INDIANAPOLIS – Kids can be picky eaters, but Indianapolis Public Schools is working hard in the kitchen to provide nutritious foods their students actually like and will eat. That's especially important for students whose get their best, and sometimes only meals, at school. IPS food service introduces new food items on the “Try It Tour” to see what grade students give.
The lunch line forms at IPS Stephen Foster School 67 on the near west side at 11:25 a.m. Second and third graders are first to arrive in the cafeteria Friday.
"School lunch provides a large part of the nutrition, in addition to school breakfast, the students are getting most of the day,” said Amana Kruse, IPS food service dietician and operations manager. “Here in Indianapolis, we have a lot of students that also don't have access to a ton of different food items once they leave school."
IPS food service offers milk, a hot entree or protein pack, two vegetables and two fruits in 30,000 meals daily. Middle schoolers also get juice and high schoolers have even more options.
"We are a restaurant just like any other,” said Kruse. “It is our job to make sure these students have things that they want to eat."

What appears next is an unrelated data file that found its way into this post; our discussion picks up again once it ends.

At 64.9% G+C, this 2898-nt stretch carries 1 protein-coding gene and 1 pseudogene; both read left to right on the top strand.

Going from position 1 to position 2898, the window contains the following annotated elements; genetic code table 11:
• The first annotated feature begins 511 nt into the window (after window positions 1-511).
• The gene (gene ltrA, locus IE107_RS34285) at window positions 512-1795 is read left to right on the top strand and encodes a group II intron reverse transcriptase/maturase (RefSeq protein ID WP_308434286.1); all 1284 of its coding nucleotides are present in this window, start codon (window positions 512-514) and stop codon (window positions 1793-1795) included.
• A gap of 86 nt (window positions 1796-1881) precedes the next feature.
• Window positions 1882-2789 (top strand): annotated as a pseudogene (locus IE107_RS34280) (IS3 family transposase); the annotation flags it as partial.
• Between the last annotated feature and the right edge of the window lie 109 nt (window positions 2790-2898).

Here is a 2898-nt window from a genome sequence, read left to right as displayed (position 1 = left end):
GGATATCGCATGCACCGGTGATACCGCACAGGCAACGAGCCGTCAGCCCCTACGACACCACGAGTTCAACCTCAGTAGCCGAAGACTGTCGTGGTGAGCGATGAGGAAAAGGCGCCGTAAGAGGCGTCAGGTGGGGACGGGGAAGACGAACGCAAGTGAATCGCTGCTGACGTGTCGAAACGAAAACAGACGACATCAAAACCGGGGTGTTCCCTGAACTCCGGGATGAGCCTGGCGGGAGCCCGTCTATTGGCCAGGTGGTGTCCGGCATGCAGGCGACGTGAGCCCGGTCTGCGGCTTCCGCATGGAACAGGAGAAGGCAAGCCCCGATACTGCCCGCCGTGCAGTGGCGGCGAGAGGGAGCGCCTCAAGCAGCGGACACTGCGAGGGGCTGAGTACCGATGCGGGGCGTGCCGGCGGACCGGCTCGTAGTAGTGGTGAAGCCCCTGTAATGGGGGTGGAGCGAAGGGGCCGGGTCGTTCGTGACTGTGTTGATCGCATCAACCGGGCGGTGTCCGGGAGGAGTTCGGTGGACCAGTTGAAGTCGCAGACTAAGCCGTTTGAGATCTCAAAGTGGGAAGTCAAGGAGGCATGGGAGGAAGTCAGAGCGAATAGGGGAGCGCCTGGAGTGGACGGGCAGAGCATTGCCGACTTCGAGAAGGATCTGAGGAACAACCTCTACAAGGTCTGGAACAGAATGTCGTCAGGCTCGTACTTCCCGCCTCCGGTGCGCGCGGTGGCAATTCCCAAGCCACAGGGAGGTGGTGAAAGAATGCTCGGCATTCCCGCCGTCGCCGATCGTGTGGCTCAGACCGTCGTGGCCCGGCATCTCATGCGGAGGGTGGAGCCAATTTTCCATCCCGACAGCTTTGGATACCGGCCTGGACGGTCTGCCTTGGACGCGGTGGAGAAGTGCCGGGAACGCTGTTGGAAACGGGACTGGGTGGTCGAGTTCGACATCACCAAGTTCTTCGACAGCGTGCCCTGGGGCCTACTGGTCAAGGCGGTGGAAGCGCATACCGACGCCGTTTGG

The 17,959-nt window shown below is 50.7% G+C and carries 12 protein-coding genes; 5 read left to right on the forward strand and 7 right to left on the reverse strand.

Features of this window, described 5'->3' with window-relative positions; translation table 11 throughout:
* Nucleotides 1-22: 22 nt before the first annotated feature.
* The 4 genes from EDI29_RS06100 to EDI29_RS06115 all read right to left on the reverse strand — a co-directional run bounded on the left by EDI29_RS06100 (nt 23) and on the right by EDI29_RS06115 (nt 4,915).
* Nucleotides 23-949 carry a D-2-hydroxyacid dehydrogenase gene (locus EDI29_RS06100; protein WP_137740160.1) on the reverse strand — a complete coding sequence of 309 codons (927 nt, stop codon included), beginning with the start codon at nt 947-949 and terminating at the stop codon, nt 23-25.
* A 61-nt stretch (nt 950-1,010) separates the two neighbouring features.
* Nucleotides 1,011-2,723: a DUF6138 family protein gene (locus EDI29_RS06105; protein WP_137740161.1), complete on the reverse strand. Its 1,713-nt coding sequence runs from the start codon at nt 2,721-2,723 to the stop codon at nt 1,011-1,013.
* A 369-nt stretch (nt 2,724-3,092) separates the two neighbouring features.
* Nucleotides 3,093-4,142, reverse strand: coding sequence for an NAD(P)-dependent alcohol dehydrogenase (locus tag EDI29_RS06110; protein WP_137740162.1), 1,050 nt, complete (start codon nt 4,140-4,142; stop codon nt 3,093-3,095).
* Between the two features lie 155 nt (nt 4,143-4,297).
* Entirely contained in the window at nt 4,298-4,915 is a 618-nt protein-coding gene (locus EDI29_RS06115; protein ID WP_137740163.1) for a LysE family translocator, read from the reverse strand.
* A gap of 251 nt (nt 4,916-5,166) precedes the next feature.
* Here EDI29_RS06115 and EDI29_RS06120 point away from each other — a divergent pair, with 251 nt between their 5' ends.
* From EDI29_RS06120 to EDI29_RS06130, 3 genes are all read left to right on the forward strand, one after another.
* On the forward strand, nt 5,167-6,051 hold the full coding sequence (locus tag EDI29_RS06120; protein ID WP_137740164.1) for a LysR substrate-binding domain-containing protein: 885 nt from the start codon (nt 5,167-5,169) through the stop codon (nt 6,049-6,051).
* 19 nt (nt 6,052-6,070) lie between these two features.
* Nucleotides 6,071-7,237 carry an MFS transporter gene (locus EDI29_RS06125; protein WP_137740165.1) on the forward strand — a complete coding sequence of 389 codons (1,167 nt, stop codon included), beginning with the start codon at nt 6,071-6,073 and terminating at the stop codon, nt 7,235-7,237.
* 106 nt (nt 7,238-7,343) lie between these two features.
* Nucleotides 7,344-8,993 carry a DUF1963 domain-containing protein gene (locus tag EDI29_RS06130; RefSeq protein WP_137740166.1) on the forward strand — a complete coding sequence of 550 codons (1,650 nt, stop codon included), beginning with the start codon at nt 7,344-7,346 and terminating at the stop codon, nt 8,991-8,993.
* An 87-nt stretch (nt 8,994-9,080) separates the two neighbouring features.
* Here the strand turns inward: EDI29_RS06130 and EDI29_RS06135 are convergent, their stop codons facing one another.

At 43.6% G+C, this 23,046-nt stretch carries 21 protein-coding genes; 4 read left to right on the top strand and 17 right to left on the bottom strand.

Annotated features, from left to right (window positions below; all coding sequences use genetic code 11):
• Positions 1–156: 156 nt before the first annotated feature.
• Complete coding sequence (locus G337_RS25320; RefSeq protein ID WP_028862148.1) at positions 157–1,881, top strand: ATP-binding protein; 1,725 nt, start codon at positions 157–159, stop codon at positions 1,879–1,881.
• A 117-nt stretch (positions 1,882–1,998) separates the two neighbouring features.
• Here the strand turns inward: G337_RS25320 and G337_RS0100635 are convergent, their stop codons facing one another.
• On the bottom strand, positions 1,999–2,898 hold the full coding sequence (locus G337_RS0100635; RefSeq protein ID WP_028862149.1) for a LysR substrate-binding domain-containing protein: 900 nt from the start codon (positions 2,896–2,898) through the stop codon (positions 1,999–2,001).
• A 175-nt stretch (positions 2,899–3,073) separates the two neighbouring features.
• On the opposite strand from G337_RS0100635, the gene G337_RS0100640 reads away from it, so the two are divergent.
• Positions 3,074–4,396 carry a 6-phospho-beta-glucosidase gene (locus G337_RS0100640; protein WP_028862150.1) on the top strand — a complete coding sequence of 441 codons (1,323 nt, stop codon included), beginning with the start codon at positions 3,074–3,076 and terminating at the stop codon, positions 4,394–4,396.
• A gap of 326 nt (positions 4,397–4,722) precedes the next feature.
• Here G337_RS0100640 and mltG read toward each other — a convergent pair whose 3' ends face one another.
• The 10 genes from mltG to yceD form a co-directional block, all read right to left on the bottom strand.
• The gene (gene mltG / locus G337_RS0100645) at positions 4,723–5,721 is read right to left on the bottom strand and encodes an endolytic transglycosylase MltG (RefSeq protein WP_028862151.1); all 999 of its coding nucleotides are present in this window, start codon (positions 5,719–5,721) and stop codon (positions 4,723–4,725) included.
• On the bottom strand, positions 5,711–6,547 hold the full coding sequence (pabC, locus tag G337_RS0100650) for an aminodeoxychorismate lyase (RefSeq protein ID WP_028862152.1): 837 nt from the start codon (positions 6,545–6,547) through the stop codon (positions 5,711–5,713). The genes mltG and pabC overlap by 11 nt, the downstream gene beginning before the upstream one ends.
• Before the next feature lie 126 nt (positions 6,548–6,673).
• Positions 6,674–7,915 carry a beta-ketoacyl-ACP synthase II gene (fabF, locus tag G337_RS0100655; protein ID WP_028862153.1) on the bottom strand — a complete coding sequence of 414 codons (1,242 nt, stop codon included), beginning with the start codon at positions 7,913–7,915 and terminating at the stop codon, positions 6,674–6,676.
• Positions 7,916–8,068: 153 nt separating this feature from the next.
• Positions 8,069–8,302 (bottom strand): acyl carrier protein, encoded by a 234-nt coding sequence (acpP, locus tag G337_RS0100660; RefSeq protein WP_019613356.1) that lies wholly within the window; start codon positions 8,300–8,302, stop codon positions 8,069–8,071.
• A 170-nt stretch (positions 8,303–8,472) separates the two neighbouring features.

The Try It Tour made stops at School 67, 90 and 63 Friday offering samples of the dill-seasoned chicken filet sandwich.
"It was good,” said second grader James Wells, “the chicken part."
"It was amazing,” said third grader Sofia Contreras, “the flavor."
"It was good,” said third grader Dorian Hycheriggs. “It felt like I was in a whole different world."
"It tasted good,” said third grader Lavarius Howard. “I like the meat and the bread. It makes me proud."
A new food item is taste tested with students each month. A teriyaki popcorn chicken bowl and barbecue chicken sandwich on flatbread are both past Try It Tour samples that won approval from students to be added to the regular three-week rotation menu.
Not everyone gave a favorable review of the dill seasoned chicken filet sandwich.
"I didn't really like it,” said third grader Bianca Ortiz. “I don't know why. The chicken made it feel weird."
"If it's something that they decide they don't like, that's valuable feedback for us,” said Kruse. “It's only nutritious if it's food they're going to eat. We want our menus to reflect kid-friendly focused items that they really want to eat."
Kruse interrupted lunch to ask for a group response from the students.
"If you liked that sandwich and would want to see it on the menu, maybe you want to eat it or would choose it when you came through for lunch, would you clap your hands for me?"
A strong ovation meant dill seasoned chicken filet sandwich could be added to the IPS menu, although School 67 was just the first of three schools to review the sandwich Friday.